Increased work in the water, defence and nuclear sectors compensated for the “rephasing and rescoping” of roads contracts, the company reports.
In the six months to 30th June 2023, Costain made a pre-tax profit of £8.5m (2022 H1: £11.2m) on revenue of £664.4m (2022 H1: £665.2m).
Costain operates through two divisions – Natural Resources and Transport. Transport brings in three-quarters of the business and last year made more than six times the profit that Natural Resources made (in the first half of the year). This year, Natural Resources’ operating profit of £7.5m was bigger than the £6.9m made from Transport.
Most of Costain’s transport work is either on HS2, as part of the Skanska Costain Strabag joint venture, or for National Highways. With cancellation of the smart motorways programme and completion of the Preston Western road, Costain’s road revenue declined by 16% in the first half of the year. Rail revenue, by contrast, increased by 18% thanks to HS2.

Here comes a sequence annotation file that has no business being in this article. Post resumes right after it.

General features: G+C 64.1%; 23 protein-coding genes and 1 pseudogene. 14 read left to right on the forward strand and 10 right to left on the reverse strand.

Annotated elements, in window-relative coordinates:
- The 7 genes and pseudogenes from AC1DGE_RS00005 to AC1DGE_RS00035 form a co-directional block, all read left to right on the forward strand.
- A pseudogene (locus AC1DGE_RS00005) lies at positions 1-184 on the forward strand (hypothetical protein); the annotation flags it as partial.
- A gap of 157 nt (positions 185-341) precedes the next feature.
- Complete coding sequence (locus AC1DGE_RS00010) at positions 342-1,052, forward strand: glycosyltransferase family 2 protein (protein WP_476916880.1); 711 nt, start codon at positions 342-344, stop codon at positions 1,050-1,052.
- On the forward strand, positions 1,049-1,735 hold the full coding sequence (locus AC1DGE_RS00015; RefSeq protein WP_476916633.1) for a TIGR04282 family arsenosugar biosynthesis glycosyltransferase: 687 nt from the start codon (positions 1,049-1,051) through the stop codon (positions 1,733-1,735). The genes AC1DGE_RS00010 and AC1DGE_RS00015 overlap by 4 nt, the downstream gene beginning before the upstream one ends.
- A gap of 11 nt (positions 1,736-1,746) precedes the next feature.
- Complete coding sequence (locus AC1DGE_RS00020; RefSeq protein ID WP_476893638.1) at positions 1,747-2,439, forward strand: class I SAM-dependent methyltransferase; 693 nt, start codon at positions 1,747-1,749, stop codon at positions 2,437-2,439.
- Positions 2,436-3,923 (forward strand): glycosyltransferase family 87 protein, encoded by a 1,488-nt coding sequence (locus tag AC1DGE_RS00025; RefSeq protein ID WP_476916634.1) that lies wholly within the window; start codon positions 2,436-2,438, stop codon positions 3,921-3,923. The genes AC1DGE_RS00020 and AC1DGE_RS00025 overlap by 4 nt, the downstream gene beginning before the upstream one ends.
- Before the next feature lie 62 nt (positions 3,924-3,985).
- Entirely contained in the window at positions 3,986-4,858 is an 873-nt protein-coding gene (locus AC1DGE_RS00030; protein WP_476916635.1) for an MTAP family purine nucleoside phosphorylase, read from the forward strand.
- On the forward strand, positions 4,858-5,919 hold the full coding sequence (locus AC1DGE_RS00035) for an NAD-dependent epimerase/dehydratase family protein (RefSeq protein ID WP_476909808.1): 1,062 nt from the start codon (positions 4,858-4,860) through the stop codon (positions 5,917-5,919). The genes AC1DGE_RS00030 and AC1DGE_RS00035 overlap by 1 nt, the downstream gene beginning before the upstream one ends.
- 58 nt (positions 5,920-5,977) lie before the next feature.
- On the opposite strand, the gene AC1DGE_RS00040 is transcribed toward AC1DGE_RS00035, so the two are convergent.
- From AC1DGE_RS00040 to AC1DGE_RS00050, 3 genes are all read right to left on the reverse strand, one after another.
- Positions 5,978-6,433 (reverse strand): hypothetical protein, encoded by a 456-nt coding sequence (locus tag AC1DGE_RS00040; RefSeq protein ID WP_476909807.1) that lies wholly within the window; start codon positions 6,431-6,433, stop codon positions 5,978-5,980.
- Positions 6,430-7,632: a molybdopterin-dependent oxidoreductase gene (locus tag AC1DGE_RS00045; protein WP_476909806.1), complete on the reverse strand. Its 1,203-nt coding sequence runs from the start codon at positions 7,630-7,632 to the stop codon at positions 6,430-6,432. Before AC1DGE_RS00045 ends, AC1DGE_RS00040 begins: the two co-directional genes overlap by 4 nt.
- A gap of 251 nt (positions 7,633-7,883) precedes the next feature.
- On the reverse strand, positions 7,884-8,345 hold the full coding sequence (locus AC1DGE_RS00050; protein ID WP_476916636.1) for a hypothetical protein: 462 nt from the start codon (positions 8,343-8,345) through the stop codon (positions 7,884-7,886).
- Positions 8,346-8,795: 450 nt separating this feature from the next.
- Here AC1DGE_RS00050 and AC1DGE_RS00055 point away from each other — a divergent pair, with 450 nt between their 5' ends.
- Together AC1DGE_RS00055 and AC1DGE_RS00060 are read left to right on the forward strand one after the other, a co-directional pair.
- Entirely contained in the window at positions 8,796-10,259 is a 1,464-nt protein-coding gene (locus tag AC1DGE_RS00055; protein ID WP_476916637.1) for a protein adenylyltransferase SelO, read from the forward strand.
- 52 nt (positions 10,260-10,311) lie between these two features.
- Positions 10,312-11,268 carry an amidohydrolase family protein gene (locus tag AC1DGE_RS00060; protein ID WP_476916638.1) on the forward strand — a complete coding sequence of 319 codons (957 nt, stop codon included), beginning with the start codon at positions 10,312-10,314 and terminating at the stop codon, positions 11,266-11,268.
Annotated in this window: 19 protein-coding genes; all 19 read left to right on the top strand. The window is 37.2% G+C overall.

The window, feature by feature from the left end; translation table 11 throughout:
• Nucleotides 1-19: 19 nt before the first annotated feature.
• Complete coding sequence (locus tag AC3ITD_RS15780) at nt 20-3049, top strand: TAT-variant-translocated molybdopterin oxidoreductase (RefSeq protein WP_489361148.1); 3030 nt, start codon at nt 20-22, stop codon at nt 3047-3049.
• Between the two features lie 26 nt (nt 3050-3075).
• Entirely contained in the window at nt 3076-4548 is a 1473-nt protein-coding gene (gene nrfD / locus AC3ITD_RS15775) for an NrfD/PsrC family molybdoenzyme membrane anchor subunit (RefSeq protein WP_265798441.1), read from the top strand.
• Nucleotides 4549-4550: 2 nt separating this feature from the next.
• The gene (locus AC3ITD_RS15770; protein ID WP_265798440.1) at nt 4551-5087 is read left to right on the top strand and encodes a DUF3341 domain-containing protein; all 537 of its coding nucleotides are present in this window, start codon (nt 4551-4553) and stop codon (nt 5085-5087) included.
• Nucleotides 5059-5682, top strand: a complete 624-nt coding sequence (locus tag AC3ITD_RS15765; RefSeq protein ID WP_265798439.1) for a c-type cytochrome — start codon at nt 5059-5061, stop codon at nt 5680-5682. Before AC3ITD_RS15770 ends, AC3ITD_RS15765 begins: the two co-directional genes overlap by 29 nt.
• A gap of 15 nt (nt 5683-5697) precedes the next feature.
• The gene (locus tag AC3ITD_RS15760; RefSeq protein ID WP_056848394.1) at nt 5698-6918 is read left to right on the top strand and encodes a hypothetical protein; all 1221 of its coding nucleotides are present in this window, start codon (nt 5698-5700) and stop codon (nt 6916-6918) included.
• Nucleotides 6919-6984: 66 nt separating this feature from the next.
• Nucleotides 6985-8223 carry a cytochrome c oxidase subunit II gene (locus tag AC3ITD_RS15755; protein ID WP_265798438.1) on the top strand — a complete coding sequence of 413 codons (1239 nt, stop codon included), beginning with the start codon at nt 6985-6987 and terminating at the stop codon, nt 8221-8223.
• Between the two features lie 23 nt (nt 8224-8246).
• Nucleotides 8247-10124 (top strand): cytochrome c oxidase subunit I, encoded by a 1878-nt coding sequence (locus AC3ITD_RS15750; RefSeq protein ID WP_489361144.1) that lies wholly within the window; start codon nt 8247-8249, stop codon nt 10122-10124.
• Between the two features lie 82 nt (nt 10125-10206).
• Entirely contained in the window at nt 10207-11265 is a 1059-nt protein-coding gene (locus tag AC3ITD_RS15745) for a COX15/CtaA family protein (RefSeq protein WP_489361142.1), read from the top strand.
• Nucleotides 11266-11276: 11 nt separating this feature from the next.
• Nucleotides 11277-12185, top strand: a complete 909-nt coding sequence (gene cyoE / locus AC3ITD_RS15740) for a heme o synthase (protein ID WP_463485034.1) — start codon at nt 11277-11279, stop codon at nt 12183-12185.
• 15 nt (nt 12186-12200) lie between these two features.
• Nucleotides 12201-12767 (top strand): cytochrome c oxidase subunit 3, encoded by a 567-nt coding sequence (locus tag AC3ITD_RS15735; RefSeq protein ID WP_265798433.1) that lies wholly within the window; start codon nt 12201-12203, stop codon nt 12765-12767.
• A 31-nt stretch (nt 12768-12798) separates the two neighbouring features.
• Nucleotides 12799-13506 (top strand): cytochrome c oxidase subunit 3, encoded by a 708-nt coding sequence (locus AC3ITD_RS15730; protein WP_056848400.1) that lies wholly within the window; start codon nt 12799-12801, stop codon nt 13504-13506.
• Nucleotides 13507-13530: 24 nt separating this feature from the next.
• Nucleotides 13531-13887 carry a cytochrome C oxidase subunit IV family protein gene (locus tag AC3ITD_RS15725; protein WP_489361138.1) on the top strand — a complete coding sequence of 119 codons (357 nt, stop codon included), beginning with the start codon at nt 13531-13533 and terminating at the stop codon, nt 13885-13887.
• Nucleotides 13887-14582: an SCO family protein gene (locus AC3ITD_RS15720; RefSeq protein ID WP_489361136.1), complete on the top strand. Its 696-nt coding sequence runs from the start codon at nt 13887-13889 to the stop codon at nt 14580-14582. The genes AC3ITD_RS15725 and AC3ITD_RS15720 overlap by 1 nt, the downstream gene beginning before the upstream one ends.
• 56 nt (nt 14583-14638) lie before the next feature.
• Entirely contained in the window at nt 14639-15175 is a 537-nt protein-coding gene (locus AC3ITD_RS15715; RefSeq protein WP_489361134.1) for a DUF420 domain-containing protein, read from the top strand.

Despite inflation pushing up contract values over the past couple of years, Costain has seen no growth in the past year and little prospect of any ahead. Its order book of £2.5bn is £200m lighter than a year ago and preferred bidder book of £1.5bn is £100m down on the year.
Chief executive Alex Vaughan was optimistic, however. “There remains a positive outlook across our markets, while recognising the short-term rephasing of the government’s transport spending,” he said. “We expect that the sectoral growth we have seen in Natural Resources, together with the rephasing and rescoping of some infrastructure projects in Rail and Road to continue for the remainder of the year and into 2024.
“While we are mindful of the macro-economic backdrop, recognising the timing of customer procurement cycles, the quality of our secured and preferred bidder work gives us good visibility on future revenue, with more than 90% of revenue secured for the remainder of 2023. Our expectations for 2023 remain unchanged and we continue to be confident in the group’s long-term prospects.”